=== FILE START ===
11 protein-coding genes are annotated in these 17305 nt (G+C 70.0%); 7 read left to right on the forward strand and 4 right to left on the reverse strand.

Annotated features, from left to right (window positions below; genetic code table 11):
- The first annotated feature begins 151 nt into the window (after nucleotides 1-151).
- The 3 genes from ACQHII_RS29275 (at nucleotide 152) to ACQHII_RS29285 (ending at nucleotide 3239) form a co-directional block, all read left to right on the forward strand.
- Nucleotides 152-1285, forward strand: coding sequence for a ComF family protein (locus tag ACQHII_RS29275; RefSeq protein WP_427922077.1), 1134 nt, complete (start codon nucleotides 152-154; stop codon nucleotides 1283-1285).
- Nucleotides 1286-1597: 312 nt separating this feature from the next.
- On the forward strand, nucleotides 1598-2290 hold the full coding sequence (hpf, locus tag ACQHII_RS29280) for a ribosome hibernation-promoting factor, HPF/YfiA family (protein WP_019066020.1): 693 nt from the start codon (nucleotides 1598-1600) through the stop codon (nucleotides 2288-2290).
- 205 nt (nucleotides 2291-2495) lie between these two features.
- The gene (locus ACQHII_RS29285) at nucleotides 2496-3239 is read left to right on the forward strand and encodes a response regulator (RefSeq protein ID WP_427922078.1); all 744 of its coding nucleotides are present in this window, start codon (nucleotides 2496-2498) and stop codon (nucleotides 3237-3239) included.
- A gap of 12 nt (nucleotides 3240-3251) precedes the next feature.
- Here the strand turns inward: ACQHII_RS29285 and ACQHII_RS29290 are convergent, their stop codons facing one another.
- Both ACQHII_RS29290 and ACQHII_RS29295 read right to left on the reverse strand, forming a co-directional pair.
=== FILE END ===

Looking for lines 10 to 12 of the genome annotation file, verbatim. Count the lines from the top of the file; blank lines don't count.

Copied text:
- A gap of 12 nt (nucleotides 3240-3251) precedes the next feature.
- Here the strand turns inward: ACQHII_RS29285 and ACQHII_RS29290 are convergent, their stop codons facing one another.
- Both ACQHII_RS29290 and ACQHII_RS29295 read right to left on the reverse strand, forming a co-directional pair.